|6589502||Radioisotope dispersed in a matrix for brachytherapy||2003-07-08||Coniglione et al.||424/1.25|
|5957968||Suture sleeve with lead locking device||1999-09-28||Belden et al.||607/126|
|5876429||Methods and devices for in vivo repair of cardiac stimulator leads||1999-03-02||Schroeppel||607/115|
|5824032||Medical electrical lead featuring a one piece lead anchoring sleeve with wrap-around locking arms||1998-10-20||Belden||607/126|
|5683874||Single-stranded circular oligonucleotides capable of forming a triplex with a target sequence||1997-11-04||Kool||435/6|
|5628780||Protective, visible suture sleeve for anchoring transvenous lead bodies||1997-05-13||Helland et al.||607/126|
|5603730||Suture sleeve for implantable lead||1997-02-18||Romkee||607/116|
|5584874||Medical electrical lead having improved anchoring sleeve||1996-12-17||Rugland et al.||607/132|
|5476722||Concrete coloring material and process for coloring concrete||1995-12-19||Sakamoto et al.||428/511|
|5273053||Suture sleeve with lead locking device||1993-12-28||Pohndorf||607/132|
|5152298||Threaded suture sleeve||1992-10-06||Kreyenhagen et al.||128/784|
|4672979||Suture sleeve assembly||1987-06-16||Pohndorf||128/784|
|4553961||Suture sleeve with structure for enhancing pacing lead gripping||1985-11-19||Pohndorf et al.||604/175|
|4437475||Transvenous cardiovascular integrated lead anchoring sleeve, protector, and permanent lead introducer stop gap||1984-03-20||White||128/785|
|3176690||Catheter having integral, polymeric flanges||1965-04-06||H'Doubler||128/348|
|EP0625359||1994-11-23||Implantable lead having self-locking suture sleeve.|
|EP0597213||1999-03-24||Suture sleeve with lead locking device.|
The present invention pertains to medical leads and particularly to improvements in anchoring or suture sleeves for anchoring the leads to body tissue.
At present, a wide variety of implantable medical devices (IMDs) are commercially released or proposed for clinical implantation in the human body. Certain IMDs are manufactured as discrete units that are intended to be selected by an implanting physician for a particular clinical use to be coupled together at implantation and to function as a unit. Typically, such IMDs comprise an implantable pulse generator (IPG) or a physiologic monitor and at least one elongated electrical medical lead that are electrically and mechanically connected together upon implantation. Such IMDs include implantable cardiac pacemakers for pacing one or more heart chamber, implantable cardioverter/defibrillators (ICDs) providing automatic cardioversion/defibrillation, anti-tachycardia pacing and bradycardia pacing functions of one or more heart chamber, cardiomyostimulators, cochlear implants, muscle and nerve stimulators, e.g., sacral nerve stimulators, spinal nerve stimulators and deep brain stimulators, and cardiac and other physiologic monitors.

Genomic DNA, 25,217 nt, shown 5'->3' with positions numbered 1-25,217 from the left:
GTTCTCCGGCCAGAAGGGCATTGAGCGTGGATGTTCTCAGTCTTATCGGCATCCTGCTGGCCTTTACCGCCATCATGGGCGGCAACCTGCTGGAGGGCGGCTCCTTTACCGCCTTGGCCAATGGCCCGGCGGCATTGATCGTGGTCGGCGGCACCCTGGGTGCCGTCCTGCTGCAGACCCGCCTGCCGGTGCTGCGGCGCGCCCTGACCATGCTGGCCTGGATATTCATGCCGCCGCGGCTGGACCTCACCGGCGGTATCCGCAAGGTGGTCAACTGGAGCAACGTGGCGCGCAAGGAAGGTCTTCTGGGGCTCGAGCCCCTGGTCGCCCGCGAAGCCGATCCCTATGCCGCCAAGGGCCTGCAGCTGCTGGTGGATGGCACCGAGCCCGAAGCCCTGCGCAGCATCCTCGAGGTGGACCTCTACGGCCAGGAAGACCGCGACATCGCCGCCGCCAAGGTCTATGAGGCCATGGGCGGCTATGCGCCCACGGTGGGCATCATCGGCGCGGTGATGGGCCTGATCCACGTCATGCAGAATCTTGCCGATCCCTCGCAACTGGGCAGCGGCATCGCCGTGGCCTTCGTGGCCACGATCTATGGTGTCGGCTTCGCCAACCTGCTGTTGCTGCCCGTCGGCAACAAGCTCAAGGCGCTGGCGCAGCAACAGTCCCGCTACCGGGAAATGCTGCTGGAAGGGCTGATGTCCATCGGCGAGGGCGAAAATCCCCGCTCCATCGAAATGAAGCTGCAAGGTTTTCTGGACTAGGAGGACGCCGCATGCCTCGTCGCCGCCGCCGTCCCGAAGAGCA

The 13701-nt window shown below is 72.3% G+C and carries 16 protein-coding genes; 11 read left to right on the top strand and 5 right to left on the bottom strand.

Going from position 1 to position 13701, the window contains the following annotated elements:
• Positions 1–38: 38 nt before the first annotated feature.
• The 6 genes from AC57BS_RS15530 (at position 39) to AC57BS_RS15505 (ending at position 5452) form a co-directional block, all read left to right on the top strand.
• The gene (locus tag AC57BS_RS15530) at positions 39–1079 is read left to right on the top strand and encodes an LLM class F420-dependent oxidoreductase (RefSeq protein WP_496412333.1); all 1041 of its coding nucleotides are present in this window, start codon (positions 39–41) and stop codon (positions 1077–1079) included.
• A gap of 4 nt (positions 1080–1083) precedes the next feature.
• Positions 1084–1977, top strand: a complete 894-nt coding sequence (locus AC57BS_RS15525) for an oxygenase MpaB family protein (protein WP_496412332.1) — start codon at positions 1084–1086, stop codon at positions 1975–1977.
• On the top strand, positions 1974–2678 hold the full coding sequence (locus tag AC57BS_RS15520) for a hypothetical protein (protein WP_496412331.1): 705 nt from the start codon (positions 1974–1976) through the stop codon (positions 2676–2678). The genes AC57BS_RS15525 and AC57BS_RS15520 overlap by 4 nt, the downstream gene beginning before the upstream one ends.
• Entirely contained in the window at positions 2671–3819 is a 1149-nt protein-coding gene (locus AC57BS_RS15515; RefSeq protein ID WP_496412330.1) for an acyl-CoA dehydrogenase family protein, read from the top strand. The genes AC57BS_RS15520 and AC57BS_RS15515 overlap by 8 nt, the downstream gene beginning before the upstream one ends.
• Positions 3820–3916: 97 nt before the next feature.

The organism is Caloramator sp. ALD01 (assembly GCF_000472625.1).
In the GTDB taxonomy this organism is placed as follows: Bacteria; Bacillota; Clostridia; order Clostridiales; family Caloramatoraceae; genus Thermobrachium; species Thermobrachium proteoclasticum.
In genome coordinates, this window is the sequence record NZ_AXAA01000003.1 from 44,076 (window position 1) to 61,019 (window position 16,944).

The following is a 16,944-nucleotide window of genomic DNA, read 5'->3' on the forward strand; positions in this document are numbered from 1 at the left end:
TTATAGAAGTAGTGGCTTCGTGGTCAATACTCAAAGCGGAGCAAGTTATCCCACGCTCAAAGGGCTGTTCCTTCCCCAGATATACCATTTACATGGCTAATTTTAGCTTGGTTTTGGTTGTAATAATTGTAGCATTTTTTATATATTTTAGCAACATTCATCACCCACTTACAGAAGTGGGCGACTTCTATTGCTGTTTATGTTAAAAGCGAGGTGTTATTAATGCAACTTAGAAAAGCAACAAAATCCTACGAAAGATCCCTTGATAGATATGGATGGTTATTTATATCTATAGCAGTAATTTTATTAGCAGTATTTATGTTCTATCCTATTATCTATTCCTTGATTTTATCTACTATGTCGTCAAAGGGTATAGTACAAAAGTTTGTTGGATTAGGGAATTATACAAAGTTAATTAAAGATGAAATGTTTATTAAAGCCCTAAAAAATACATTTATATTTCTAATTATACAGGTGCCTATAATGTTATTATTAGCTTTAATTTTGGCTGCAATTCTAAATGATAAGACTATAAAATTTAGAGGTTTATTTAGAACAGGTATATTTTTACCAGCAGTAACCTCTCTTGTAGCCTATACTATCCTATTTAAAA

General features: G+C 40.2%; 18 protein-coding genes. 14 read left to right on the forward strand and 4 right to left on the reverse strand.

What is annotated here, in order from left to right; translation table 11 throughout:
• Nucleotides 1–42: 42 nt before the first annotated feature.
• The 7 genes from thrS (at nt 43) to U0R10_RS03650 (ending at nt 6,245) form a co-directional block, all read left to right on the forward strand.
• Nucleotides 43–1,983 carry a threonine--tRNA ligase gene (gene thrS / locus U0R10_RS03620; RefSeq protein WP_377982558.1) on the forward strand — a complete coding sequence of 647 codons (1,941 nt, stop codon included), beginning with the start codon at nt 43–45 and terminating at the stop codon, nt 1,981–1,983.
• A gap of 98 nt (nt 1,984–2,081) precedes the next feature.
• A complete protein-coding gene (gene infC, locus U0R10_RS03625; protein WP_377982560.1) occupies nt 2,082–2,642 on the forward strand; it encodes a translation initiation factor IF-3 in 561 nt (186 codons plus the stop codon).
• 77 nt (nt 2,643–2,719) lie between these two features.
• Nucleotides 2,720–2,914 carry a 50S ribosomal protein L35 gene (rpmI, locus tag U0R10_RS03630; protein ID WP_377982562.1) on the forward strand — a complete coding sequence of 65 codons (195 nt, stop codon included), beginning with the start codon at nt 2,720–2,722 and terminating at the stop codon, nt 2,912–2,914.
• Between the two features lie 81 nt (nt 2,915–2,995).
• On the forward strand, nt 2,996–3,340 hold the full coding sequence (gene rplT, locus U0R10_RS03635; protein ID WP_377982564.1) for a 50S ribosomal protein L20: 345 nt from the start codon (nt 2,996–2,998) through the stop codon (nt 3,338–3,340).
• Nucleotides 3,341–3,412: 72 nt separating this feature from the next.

Implantable medical electrical stimulation and/or sensing leads are well known in the fields of cardiac stimulation and monitoring, including cardiac pacing and cardioversion/defibrillation, and in other fields of electrical stimulation or monitoring of electrical signals or other physiologic parameters. In the field of cardiac stimulation and monitoring, endocardial leads are placed through a transvenous route to locate one or more stimulation and/or sense electrode along or at the distal end of the lead body in a desired location within a chamber of the heart or within a blood vessel of the heart. Epicardial leads are routed from a subcutaneous site to the epicardium of the heart to dispose one or more stimulation and/or sense electrode along or at the distal end of the lead body against the epicardial surface or into the myocardium. A pacemaker IPG or implantable cardioverter/defibrillator (ICD) IPG or monitor is coupled to the heart through one or more of such endocardial or epicardial leads. For convenience, epicardial and endocardial leads for monitoring, pacing or cardioversion/defibrillation are collectively referred to hereafter as “cardiac” leads unless they are explicitly identified.
The proximal ends of such cardiac leads typically are formed with a proximal lead connector element array that is inserted into a connector bore of a connector block of the IPG or monitor. The lead body typically comprises one or more insulated conductor surrounded by an insulating outer adaptor. Each conductor couples a proximal lead connector element with a distal stimulation and/or sense electrode. The electrical medical lead bodies, in proximity to the IPG, are typically anchored to tissue of the patient's body by sutures placed around an anchoring or suture sleeve that is fitted over the lead body; in many cases, the sleeve can be positioned along the lead body by the implanter at the anchoring site. The suture sleeve protects the lead body from the stresses and damage caused by a suture tied directly around it. There is a need for suture sleeves that can that can be easily manipulated to anchor the lead body and which minimize acute and chronic slippage of the lead body once sutures are tied thereabout.
Aspects of the present invention will be more readily understood from the following detailed description of exemplary embodiments, when considered in conjunction with the drawings, in which like reference numerals indicate identical structures throughout the several views, and wherein: